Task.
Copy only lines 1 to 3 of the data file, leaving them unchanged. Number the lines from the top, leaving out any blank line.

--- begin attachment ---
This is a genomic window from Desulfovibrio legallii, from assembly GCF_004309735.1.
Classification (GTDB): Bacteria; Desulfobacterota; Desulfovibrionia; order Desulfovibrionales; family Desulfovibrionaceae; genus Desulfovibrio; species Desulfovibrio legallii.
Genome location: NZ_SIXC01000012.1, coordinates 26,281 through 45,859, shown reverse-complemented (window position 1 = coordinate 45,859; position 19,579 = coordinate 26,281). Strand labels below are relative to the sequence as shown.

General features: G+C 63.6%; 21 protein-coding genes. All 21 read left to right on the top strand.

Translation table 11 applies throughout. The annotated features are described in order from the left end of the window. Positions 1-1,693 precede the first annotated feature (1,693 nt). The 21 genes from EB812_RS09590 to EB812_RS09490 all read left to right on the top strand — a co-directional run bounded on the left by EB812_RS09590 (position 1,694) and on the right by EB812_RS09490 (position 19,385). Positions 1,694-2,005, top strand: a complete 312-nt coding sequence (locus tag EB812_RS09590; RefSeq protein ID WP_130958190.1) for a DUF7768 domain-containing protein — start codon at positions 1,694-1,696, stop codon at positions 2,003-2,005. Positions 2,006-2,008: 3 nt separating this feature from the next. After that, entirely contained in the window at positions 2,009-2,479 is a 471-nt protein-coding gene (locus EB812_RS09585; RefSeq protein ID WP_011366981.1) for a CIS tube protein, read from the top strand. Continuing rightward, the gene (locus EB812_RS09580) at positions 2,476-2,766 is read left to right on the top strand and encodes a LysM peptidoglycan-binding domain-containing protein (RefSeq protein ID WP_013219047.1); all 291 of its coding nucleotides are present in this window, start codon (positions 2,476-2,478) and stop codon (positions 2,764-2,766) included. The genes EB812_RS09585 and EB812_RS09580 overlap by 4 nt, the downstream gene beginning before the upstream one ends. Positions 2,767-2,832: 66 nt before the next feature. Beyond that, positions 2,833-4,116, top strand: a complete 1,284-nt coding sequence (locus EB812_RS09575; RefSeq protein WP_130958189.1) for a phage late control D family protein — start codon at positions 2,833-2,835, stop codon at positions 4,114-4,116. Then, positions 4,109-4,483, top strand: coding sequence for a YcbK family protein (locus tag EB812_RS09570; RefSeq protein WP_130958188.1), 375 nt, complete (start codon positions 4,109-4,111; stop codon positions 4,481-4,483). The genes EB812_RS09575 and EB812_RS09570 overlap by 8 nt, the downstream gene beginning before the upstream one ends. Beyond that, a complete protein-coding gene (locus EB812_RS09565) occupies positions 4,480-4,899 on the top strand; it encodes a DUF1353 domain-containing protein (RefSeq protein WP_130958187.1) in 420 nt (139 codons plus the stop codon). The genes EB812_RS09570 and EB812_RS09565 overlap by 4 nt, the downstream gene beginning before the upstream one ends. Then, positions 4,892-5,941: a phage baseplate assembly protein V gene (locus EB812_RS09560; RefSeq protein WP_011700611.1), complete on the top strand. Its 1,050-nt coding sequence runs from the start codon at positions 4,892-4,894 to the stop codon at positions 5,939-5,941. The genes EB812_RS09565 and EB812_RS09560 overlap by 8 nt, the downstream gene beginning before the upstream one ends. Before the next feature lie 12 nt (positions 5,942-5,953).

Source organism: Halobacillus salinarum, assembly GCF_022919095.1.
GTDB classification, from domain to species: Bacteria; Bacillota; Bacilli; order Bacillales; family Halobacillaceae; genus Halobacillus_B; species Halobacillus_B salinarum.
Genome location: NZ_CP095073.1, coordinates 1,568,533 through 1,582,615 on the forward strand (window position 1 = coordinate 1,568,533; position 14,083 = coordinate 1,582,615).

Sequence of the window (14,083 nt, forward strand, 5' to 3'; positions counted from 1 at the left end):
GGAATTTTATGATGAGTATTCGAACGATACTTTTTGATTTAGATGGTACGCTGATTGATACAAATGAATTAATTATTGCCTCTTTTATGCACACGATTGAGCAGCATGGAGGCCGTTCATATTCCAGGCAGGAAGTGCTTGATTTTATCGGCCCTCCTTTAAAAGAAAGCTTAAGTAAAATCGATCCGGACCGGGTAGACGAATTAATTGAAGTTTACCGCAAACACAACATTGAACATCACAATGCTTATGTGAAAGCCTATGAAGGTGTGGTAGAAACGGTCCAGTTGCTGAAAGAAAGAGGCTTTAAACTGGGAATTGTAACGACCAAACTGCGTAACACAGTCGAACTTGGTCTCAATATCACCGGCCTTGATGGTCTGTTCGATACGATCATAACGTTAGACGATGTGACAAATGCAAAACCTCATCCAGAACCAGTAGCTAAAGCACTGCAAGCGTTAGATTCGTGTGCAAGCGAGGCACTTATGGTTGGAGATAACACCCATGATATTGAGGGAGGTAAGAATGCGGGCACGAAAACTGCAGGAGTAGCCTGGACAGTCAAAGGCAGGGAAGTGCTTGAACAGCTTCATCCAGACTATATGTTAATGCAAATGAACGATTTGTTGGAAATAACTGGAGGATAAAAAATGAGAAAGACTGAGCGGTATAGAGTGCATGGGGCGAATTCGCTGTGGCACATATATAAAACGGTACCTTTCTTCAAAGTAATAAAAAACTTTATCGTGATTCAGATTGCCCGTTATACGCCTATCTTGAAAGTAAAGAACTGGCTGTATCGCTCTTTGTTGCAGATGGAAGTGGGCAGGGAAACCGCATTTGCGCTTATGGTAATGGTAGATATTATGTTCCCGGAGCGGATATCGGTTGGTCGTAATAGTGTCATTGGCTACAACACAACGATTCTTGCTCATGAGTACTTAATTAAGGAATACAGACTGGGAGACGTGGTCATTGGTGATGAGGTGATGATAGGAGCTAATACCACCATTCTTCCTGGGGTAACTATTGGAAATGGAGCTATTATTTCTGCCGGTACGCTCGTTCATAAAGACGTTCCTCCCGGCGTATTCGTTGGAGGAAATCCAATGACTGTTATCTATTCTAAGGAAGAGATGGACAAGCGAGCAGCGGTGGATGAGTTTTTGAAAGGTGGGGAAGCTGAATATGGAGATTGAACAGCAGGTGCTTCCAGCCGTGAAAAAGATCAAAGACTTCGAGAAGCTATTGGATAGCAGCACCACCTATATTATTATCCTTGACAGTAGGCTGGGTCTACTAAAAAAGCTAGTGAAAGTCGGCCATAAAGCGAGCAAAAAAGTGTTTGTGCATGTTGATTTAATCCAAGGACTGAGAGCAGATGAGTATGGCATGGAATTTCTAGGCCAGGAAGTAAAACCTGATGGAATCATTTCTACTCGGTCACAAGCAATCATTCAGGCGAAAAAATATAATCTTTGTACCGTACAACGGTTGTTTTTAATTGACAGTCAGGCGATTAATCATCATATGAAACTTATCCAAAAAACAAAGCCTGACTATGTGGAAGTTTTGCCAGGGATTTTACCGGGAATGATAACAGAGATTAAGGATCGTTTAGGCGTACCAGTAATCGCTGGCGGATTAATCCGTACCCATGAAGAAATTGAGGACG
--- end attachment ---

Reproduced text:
This is a genomic window from Desulfovibrio legallii, from assembly GCF_004309735.1.
Classification (GTDB): Bacteria; Desulfobacterota; Desulfovibrionia; order Desulfovibrionales; family Desulfovibrionaceae; genus Desulfovibrio; species Desulfovibrio legallii.
Genome location: NZ_SIXC01000012.1, coordinates 26,281 through 45,859, shown reverse-complemented (window position 1 = coordinate 45,859; position 19,579 = coordinate 26,281). Strand labels below are relative to the sequence as shown.